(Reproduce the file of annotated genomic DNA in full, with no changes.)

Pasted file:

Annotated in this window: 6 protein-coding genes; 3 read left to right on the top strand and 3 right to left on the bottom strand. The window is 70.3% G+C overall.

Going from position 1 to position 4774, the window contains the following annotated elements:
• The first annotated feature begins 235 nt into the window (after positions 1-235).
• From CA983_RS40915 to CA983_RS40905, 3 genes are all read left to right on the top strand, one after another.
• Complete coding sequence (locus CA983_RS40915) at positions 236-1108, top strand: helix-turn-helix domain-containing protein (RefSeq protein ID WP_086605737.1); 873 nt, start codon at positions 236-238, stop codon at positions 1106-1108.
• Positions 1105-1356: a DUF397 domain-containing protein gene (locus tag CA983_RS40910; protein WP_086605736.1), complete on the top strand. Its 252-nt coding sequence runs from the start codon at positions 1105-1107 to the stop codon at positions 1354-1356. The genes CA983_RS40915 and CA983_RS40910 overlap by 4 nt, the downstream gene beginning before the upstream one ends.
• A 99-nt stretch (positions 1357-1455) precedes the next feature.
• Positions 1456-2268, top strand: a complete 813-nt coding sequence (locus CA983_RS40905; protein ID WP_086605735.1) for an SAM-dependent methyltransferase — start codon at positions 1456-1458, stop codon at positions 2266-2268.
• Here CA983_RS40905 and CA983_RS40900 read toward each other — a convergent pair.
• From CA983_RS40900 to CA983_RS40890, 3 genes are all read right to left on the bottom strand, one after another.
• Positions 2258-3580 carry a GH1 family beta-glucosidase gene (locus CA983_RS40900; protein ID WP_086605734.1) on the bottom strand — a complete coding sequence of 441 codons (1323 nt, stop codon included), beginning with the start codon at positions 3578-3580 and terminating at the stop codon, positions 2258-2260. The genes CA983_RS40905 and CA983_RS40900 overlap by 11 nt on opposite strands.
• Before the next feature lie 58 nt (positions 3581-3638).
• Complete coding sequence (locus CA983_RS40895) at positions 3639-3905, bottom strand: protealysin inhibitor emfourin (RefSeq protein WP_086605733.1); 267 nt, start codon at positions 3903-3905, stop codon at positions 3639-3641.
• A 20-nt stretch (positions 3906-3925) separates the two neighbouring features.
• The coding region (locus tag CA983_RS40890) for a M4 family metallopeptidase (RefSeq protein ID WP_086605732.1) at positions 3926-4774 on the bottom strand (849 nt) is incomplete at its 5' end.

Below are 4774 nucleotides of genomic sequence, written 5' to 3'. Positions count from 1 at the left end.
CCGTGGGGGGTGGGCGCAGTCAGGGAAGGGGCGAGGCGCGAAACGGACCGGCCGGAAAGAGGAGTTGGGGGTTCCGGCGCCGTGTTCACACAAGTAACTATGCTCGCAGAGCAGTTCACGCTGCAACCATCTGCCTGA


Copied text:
Annotated in this window: 6 protein-coding genes; 3 read left to right on the top strand and 3 right to left on the bottom strand. The window is 70.3% G+C overall.

Going from position 1 to position 4774, the window contains the following annotated elements:
• The first annotated feature begins 235 nt into the window (after positions 1-235).
• From CA983_RS40915 to CA983_RS40905, 3 genes are all read left to right on the top strand, one after another.
• Complete coding sequence (locus CA983_RS40915) at positions 236-1108, top strand: helix-turn-helix domain-containing protein (RefSeq protein ID WP_086605737.1); 873 nt, start codon at positions 236-238, stop codon at positions 1106-1108.
• Positions 1105-1356: a DUF397 domain-containing protein gene (locus tag CA983_RS40910; protein WP_086605736.1), complete on the top strand. Its 252-nt coding sequence runs from the start codon at positions 1105-1107 to the stop codon at positions 1354-1356. The genes CA983_RS40915 and CA983_RS40910 overlap by 4 nt, the downstream gene beginning before the upstream one ends.
• A 99-nt stretch (positions 1357-1455) precedes the next feature.
• Positions 1456-2268, top strand: a complete 813-nt coding sequence (locus CA983_RS40905; protein ID WP_086605735.1) for an SAM-dependent methyltransferase — start codon at positions 1456-1458, stop codon at positions 2266-2268.
• Here CA983_RS40905 and CA983_RS40900 read toward each other — a convergent pair.
• From CA983_RS40900 to CA983_RS40890, 3 genes are all read right to left on the bottom strand, one after another.
• Positions 2258-3580 carry a GH1 family beta-glucosidase gene (locus CA983_RS40900; protein ID WP_086605734.1) on the bottom strand — a complete coding sequence of 441 codons (1323 nt, stop codon included), beginning with the start codon at positions 3578-3580 and terminating at the stop codon, positions 2258-2260. The genes CA983_RS40905 and CA983_RS40900 overlap by 11 nt on opposite strands.
• Before the next feature lie 58 nt (positions 3581-3638).
• Complete coding sequence (locus CA983_RS40895) at positions 3639-3905, bottom strand: protealysin inhibitor emfourin (RefSeq protein WP_086605733.1); 267 nt, start codon at positions 3903-3905, stop codon at positions 3639-3641.
• A 20-nt stretch (positions 3906-3925) separates the two neighbouring features.
• The coding region (locus tag CA983_RS40890) for a M4 family metallopeptidase (RefSeq protein ID WP_086605732.1) at positions 3926-4774 on the bottom strand (849 nt) is incomplete at its 5' end.

Below are 4774 nucleotides of genomic sequence, written 5' to 3'. Positions count from 1 at the left end.
CCGTGGGGGGTGGGCGCAGTCAGGGAAGGGGCGAGGCGCGAAACGGACCGGCCGGAAAGAGGAGTTGGGGGTTCCGGCGCCGTGTTCACACAAGTAACTATGCTCGCAGAGCAGTTCACGCTGCAACCATCTGCCTGA